These recurrent multistate outbreaks indicate that the tomato-growing environment can be an ongoing source of contamination of tomatoes. Possible sources of environmental Salmonella contamination include faeces from domestic or wild animals including reptiles, amphibians, rodents, or birds, or of their habitat, such as ponds or drainage ditches in or near to tomato fields. The exact mechanism by which tomatoes become contaminated is unknown but several are suggested by experimental evidence. Tomatoes may internalize Salmonella when they are immersed in contaminated water with a temperature less than the tomatoes' temperature [Reference Guo25]. Tomatoes can become internally contaminated when tomato stems and flowers are inoculated with Salmonella [Reference Lin26], which could occur during growth if contaminated water is directly applied to plants. Contamination on the tomato surface can also be drawn into the interior of a tomato when it is cut. Once contaminated, cut tomatoes provide an excellent medium for bacterial amplification [Reference Lin26].
In recent years, 6/11 large multistate salmonellosis outbreaks have been linked to contaminated tomatoes served in restaurants similar to tomatoes in this investigation [11–Reference Cummings15, Reference Yuan24]. Tomatoes served in restaurants are of particular concern because restaurants may have different sources of produce compared to grocers and might store and handle tomatoes in ways that allow for amplification of bacteria [11, Reference Kirkland27]. Because Salmonella can rapidly replicate on the cut surface of contaminated tomatoes, the U.S. FDA Federal Food Code has been amended so that cut tomatoes (because they have a pH ⩾4·2 and water activity >0·99) are defined as a ‘time/temperature control for safety’ food, which requires refrigeration of cut, sliced, or processed tomatoes . In addition, growers, harvesters, re-packers, retailers, and food-service employees should follow guidelines for good agricultural and manufacturing practices when handling tomatoes [11, Reference Greene12]. Restaurants should maintain adequate records to allow for traceback and trace-forward of food products implicated in outbreaks. Tomato growers, packers, re-packers, and processors should maintain adequate records to aid in traceback of products implicated in outbreaks. Because tomatoes are commonly eaten raw, prevention of tomato contamination should include interventions on the farm, during packing, and at restaurants. Re-staurant managers and restaurant staff should be educated on the safe handling of tomatoes in a restaurant setting. Additionally, consumers should be educated on the safe handling of tomatoes in the home.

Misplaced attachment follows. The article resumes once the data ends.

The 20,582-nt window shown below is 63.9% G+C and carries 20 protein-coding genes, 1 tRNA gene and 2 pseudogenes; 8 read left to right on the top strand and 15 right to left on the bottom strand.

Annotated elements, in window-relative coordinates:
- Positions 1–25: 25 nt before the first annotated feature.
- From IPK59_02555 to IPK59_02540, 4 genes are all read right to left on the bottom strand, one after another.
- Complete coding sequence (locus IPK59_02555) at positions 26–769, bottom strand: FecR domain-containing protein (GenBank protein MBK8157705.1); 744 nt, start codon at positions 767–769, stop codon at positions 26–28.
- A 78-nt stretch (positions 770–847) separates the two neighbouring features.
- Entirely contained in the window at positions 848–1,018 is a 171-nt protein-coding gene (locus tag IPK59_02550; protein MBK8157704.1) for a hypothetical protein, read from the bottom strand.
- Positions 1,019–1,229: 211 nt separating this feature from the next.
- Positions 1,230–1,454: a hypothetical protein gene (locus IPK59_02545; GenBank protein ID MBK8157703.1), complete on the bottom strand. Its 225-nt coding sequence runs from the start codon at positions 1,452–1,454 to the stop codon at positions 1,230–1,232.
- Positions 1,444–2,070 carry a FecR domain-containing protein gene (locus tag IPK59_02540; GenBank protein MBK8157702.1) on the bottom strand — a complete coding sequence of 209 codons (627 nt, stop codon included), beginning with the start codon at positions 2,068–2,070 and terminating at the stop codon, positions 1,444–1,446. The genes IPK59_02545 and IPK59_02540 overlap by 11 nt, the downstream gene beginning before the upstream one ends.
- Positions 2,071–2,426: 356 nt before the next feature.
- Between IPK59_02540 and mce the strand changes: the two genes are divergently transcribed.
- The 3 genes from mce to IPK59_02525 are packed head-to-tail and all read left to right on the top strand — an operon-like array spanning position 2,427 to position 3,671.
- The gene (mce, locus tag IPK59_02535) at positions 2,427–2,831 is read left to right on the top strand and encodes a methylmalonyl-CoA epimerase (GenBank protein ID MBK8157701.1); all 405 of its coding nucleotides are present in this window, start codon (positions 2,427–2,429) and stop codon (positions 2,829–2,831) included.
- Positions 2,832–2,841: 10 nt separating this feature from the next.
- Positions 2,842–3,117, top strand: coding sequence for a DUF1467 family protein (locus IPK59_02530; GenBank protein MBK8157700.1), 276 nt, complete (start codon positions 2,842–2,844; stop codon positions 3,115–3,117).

The FDA launched a Tomato Safety Initiative during the summer of 2007 in response to recurring outbreaks of Salmonella infections associated with fresh and fresh cut tomatoes. This ongoing initiative is a collaborative effort between FDA and the state health and agriculture departments in Virginia and Florida, in cooperation with several universities and members of the produce industry, and CDC. The initiative is part of a risk-based strategy to reduce foodborne illness by focusing food-safety efforts on specific products, practices, and growing areas that have been found to be problematical in the past. Findings from assessments in this initiative will allow FDA to continue to improve its guidance and policy on tomato safety.
These large, recurrent multistate outbreaks indicate that raw tomatoes pose an ongoing threat for salmonellosis. Public health professionals should be aware that tomatoes are a possible vehicle when investigating outbreaks of Salmonella infections. If tomatoes are identified as an outbreak food vehicle, tracing implicated tomatoes to their source is critical to understanding the mechanism of contamination. Because tomatoes are often used as a raw ingredient, prevention of contamination is critical. To prevent future tomato-associated outbreaks, further research by industry, academia, and public health, agriculture, and regulatory agencies is necessary to determine the source and vectors of contamination, mechanisms by which pathogens contact and become internalized, the stages of development at which plants are most susceptible to contamination that persists, and procedures by which contamination can be reduced or eliminated.
We gratefully acknowledge the following: A. Sheth, MD, R.M. Hoekstra, PhD, Alyssa Wilkinson, DVM, Ian Williams, PhD, MS, Division of Foodborne, Waterborne and Environmental Diseases, CDC; Enteric Diseases Laboratory Branch, CDC; and Center for Food Safety and Applied Nutrition, FDA. We gratefully acknowledge the important contributions from public health, food regulatory, and laboratory personnel from the affected states and our FDA partners.
DECLARATION OF INTEREST